The microbial oceanographer Dr Deo Florence L. Onda and Victor Vescovo, an American undersea explorer, dive on March 23, 2021, into the third deepest trench, find plastic at the bottom and make history.

The Emden Deep, also renowned as Galathea Deep or Galathea Depth, is the third most profound point on Earth and is in the south-western Pacific Ocean. Thousands of climbers have climbed the highest point on Earth, Mount Everest, but these two people are the only ones to dive into the third deepest trench point on Earth.

Emden was a German ship that sailed in 1927 and discovered this point known as Emden Deep. The DANISH ship Galathea was first explored in 1951, from where the name Galathea Deep or Galathea Depth is taken. During the Danish expedition, biological samples were taken and exhibited that a wide variety of fish, bacteria, amphipods, echinoderms not only survived but also flourished.

Dr Deo Florence L. Onda is a Filipino oceanographer as well as an associate professor at the University of the Philippines Marine Science Institute (UPMSI). As of March 2021, he is the youngest faculty member of the institution. Victor Lance Vescovo is a retired naval officer, undersea explorer and American Private Equity investor. During the Five Deeps Expedition of 2018-2019, he visited the deepest points of all five oceans. In 2019, he was granted the Guinness World Records for covering the best upward distance without leaving the outer layer of Earth.

Discovery of Plastic in Emden Deep

These two people explored that now plastic has made its way into the third deepest point on Earth. A distressing situation has come now as plastic pollution is increasing day by day at a frightening rate. The pair initially mistook plastic for a jellyfish. Apart from plastic, they found a pair of pants, a lot of plastics, a shirt, and a lot of plastic bags. The discovery of plastic in the trench was shocking for Onda, whose principal research focus is on the life cycle and role of microorganisms.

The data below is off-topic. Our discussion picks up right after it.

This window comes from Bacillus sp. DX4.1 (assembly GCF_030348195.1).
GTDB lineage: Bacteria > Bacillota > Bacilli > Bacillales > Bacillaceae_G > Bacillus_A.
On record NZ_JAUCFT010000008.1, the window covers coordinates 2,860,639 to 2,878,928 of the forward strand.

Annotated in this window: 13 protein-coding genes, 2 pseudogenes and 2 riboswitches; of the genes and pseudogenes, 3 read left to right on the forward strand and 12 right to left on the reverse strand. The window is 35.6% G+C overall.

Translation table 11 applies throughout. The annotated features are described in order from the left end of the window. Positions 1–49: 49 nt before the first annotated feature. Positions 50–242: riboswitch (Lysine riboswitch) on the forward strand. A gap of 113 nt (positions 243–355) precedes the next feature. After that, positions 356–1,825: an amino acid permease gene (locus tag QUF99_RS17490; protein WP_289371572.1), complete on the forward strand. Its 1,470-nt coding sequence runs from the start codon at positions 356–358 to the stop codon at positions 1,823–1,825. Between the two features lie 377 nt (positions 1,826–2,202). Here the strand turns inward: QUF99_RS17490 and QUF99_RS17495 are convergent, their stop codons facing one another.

“Microorganisms are the principal drivers of carbon depository, which then, at that point, drives environmental change. At the point when phytoplankton devours carbon, taking carbon dioxide from the air, they convert it into particulate natural matter that sinks to the lower part of the sea and gets put away for a long period,” he said. After four-hour descent, they found garbage lying on the seafloor. Vescovo added that the measure of human waste and remains found in the Emden Deep, spread around in pockets on the seabed, was “substantial.” In 2019 also Vescovo discovered plastic waste at the bottom during a thorough analysis expedition.

Plastic is such a profound place is a new incident highlighting the severity of human activity. Plastic is also harming marine life badly.

Harshita Sinha